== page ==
Some members of the Carolina Panthers’ staff were a little bit behind on NFL draft and free agency preparation because their season went an extra five weeks.
They’ll take that problem every year.
This week, the Panthers made up time at the NFL Scouting Combine. The coaches dug in on prospects. General manager Dave Gettleman and his staff got deeper into talks with player agents as free agency looms March 9.
After talking with team and league sources in Indianapolis, here are 10 things we learned about the Panthers and the draft from the combine.
Norman destined for franchise tag, but ...
The Panthers began negotiating with Pro Bowl cornerback Josh Norman in Indy, but it seems highly unlikely the two sides will reach a deal before Tuesday’s franchise tag deadline.
Norman wants big money, along the lines of what Cardinals cornerback Patrick Peterson received in 2014 (a five-year extension worth an average of $14 million a year). And while the Panthers don’t want to lose Norman, it might take some time for them to get close to his number.
The tag would cost them $13.95 million to keep Norman for one more year, although they might have a disgruntled player on their hands.
Cam Newton will be busy
Cam Newton will have more offseason obligations than ever before, but the Panthers are confident he’ll be able to handle it.
The reigning NFL MVP goes into an offseason with a child for the first time. Newton’s son, Chosen, was born on Christmas Eve, and Ron Rivera has remarked before on how Chosen has refocused Newton.
Newton will also be in California for extended time doing a kids’ show for Nickelodeon. Newton already has a training facility picked out there.
Newton won’t miss any time at offseason workouts, for what it’s worth.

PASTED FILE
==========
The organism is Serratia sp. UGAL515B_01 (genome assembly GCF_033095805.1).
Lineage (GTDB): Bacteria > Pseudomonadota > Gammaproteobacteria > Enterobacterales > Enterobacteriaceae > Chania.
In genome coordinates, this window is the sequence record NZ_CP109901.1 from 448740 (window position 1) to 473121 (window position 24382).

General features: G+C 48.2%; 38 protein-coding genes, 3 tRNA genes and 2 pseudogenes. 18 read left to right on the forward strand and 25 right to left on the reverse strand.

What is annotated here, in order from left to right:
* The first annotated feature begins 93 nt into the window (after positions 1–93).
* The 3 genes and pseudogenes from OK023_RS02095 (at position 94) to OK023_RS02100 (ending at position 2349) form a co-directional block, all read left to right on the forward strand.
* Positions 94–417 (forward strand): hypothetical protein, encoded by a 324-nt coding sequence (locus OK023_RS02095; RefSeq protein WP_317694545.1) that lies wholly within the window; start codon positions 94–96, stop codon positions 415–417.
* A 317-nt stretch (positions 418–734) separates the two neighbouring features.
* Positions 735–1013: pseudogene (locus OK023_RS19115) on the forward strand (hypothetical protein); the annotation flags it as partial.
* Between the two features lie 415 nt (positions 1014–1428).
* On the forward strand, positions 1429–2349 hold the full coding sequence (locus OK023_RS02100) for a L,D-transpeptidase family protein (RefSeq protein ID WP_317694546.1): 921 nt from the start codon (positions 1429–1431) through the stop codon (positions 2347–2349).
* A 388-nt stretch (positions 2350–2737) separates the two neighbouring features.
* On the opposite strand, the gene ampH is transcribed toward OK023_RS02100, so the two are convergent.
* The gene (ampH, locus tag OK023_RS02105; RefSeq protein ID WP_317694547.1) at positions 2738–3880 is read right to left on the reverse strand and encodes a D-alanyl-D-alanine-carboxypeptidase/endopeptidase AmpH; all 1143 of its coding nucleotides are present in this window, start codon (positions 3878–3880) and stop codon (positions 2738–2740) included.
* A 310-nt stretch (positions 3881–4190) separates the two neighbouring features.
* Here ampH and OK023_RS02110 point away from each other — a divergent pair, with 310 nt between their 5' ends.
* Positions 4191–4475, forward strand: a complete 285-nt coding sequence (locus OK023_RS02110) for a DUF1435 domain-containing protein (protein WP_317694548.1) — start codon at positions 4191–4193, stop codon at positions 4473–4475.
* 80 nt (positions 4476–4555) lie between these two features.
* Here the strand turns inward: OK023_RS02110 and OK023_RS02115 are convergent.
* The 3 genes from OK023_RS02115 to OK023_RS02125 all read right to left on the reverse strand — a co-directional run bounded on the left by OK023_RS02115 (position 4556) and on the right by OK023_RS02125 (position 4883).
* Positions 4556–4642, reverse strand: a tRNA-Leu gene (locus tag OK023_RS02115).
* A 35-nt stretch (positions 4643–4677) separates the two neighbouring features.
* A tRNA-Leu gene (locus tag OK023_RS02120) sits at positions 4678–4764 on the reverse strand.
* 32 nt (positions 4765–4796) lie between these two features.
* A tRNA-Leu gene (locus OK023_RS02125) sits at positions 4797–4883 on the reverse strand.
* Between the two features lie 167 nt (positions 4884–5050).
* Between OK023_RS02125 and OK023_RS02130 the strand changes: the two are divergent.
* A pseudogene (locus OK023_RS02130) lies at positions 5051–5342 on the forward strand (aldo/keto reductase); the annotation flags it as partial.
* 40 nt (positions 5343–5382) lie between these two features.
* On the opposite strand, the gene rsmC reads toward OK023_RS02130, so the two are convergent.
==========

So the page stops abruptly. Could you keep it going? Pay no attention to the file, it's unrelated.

Some of the cuts will be deep
Gettleman and Rivera were asked about defensive end Charles Johnson, and both were careful not to say too much about a player who has been asked to take a pay cut.
Johnson, 30, who’s second on the team’s career sacks list, is set to count $15 million against the salary cap. He’ll have to take a significant cut or be released outright, which would save Carolina $11 million in cap space.
Johnson’s agent, Drew Rosenhaus, knows the market, and he knows that the market isn’t set yet at defensive end. Chris Long was a surprise cut by the Rams, and there could be more cuts that would saturate the defensive end market.
The Panthers also seem to like Arthur Miley and Rakim Cox. Miley, who was on injured reserve in 2015, is a classic left defensive end fit for Carolina with his size, athletic ability, strength at the point of attack and run defending.
Panthers will try to wait Weddle out
The Panthers have signed several defensive players under Rivera who played for him or members of his staff, including Charles Tillman and Kurt Coleman last year.
So it makes sense that the Panthers would be interested in signing free agent safety Eric Weddle, who was in San Diego for three seasons with Rivera. Weddle is a good coverage safety with 19 career interceptions who has stayed healthy throughout his nine-year career.
But Gettleman indicated recently he’s not going to pay big money to a free agent. So as good as this fit seems for both parties, Weddle might have better offers elsewhere.
Other positions of interest
The Panthers think this is a deep draft at cornerback, offensive line and defensive line, and Gettleman’s love of hog mollies cannot be ignored.
Depending on what happens with Johnson’s situation, the Panthers could have a need for another edge rusher.
With Cotchery likely gone, the front office will have to find a slot receiver either through free agency or the draft. South Carolina’s do-it-all wideout Pharoh Cooper is a dynamic playmaker who spent a lot of time in the slot in the Gamecocks’ spread offense.